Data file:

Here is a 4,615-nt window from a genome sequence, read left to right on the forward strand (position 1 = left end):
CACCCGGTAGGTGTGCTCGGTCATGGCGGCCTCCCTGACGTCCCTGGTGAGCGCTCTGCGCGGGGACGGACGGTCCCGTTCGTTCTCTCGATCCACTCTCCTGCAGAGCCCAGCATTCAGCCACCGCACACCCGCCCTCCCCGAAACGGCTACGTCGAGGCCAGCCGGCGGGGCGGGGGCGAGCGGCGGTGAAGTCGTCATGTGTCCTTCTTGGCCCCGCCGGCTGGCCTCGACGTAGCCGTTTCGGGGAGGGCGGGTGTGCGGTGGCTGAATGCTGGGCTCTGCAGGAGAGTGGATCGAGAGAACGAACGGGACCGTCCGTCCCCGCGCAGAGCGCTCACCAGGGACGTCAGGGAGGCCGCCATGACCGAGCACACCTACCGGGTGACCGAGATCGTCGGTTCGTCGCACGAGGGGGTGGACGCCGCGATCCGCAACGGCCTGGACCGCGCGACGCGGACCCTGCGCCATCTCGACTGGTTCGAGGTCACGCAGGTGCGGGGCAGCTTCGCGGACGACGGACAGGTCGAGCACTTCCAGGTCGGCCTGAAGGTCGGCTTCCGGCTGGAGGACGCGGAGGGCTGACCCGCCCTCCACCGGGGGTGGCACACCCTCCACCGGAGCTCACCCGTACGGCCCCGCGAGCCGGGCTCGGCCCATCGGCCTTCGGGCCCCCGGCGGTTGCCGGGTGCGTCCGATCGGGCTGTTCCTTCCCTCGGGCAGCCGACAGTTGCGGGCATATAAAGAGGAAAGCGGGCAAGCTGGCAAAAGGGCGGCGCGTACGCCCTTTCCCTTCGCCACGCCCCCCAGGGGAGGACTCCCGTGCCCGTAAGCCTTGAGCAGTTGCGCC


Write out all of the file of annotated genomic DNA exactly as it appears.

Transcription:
Here is a 4,615-nt window from a genome sequence, read left to right on the forward strand (position 1 = left end):
CACCCGGTAGGTGTGCTCGGTCATGGCGGCCTCCCTGACGTCCCTGGTGAGCGCTCTGCGCGGGGACGGACGGTCCCGTTCGTTCTCTCGATCCACTCTCCTGCAGAGCCCAGCATTCAGCCACCGCACACCCGCCCTCCCCGAAACGGCTACGTCGAGGCCAGCCGGCGGGGCGGGGGCGAGCGGCGGTGAAGTCGTCATGTGTCCTTCTTGGCCCCGCCGGCTGGCCTCGACGTAGCCGTTTCGGGGAGGGCGGGTGTGCGGTGGCTGAATGCTGGGCTCTGCAGGAGAGTGGATCGAGAGAACGAACGGGACCGTCCGTCCCCGCGCAGAGCGCTCACCAGGGACGTCAGGGAGGCCGCCATGACCGAGCACACCTACCGGGTGACCGAGATCGTCGGTTCGTCGCACGAGGGGGTGGACGCCGCGATCCGCAACGGCCTGGACCGCGCGACGCGGACCCTGCGCCATCTCGACTGGTTCGAGGTCACGCAGGTGCGGGGCAGCTTCGCGGACGACGGACAGGTCGAGCACTTCCAGGTCGGCCTGAAGGTCGGCTTCCGGCTGGAGGACGCGGAGGGCTGACCCGCCCTCCACCGGGGGTGGCACACCCTCCACCGGAGCTCACCCGTACGGCCCCGCGAGCCGGGCTCGGCCCATCGGCCTTCGGGCCCCCGGCGGTTGCCGGGTGCGTCCGATCGGGCTGTTCCTTCCCTCGGGCAGCCGACAGTTGCGGGCATATAAAGAGGAAAGCGGGCAAGCTGGCAAAAGGGCGGCGCGTACGCCCTTTCCCTTCGCCACGCCCCCCAGGGGAGGACTCCCGTGCCCGTAAGCCTTGAGCAGTTGCGCC